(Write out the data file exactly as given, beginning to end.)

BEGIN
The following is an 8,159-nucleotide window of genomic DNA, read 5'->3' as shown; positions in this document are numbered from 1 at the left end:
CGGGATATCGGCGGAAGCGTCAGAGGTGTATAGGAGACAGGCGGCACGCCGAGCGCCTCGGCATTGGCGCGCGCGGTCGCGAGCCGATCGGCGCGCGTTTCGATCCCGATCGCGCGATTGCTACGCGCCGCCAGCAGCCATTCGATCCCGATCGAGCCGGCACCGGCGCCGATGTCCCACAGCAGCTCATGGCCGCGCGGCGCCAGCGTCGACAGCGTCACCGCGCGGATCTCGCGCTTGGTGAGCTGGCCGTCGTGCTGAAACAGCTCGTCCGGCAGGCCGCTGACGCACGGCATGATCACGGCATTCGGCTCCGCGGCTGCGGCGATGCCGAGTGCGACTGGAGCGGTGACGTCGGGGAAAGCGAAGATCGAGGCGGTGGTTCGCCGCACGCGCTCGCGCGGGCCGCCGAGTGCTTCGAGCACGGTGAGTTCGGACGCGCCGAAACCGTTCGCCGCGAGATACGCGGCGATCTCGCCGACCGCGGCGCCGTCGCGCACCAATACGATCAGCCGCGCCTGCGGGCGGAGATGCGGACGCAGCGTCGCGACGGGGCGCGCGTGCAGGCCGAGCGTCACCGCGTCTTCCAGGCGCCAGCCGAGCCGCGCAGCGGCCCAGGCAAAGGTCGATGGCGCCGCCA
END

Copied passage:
The following is an 8,159-nucleotide window of genomic DNA, read 5'->3' as shown; positions in this document are numbered from 1 at the left end:
CGGGATATCGGCGGAAGCGTCAGAGGTGTATAGGAGACAGGCGGCACGCCGAGCGCCTCGGCATTGGCGCGCGCGGTCGCGAGCCGATCGGCGCGCGTTTCGATCCCGATCGCGCGATTGCTACGCGCCGCCAGCAGCCATTCGATCCCGATCGAGCCGGCACCGGCGCCGATGTCCCACAGCAGCTCATGGCCGCGCGGCGCCAGCGTCGACAGCGTCACCGCGCGGATCTCGCGCTTGGTGAGCTGGCCGTCGTGCTGAAACAGCTCGTCCGGCAGGCCGCTGACGCACGGCATGATCACGGCATTCGGCTCCGCGGCTGCGGCGATGCCGAGTGCGACTGGAGCGGTGACGTCGGGGAAAGCGAAGATCGAGGCGGTGGTTCGCCGCACGCGCTCGCGCGGGCCGCCGAGTGCTTCGAGCACGGTGAGTTCGGACGCGCCGAAACCGTTCGCCGCGAGATACGCGGCGATCTCGCCGACCGCGGCGCCGTCGCGCACCAATACGATCAGCCGCGCCTGCGGGCGGAGATGCGGACGCAGCGTCGCGACGGGGCGCGCGTGCAGGCCGAGCGTCACCGCGTCTTCCAGGCGCCAGCCGAGCCGCGCAGCGGCCCAGGCAAAGGTCGATGGCGCCGCCA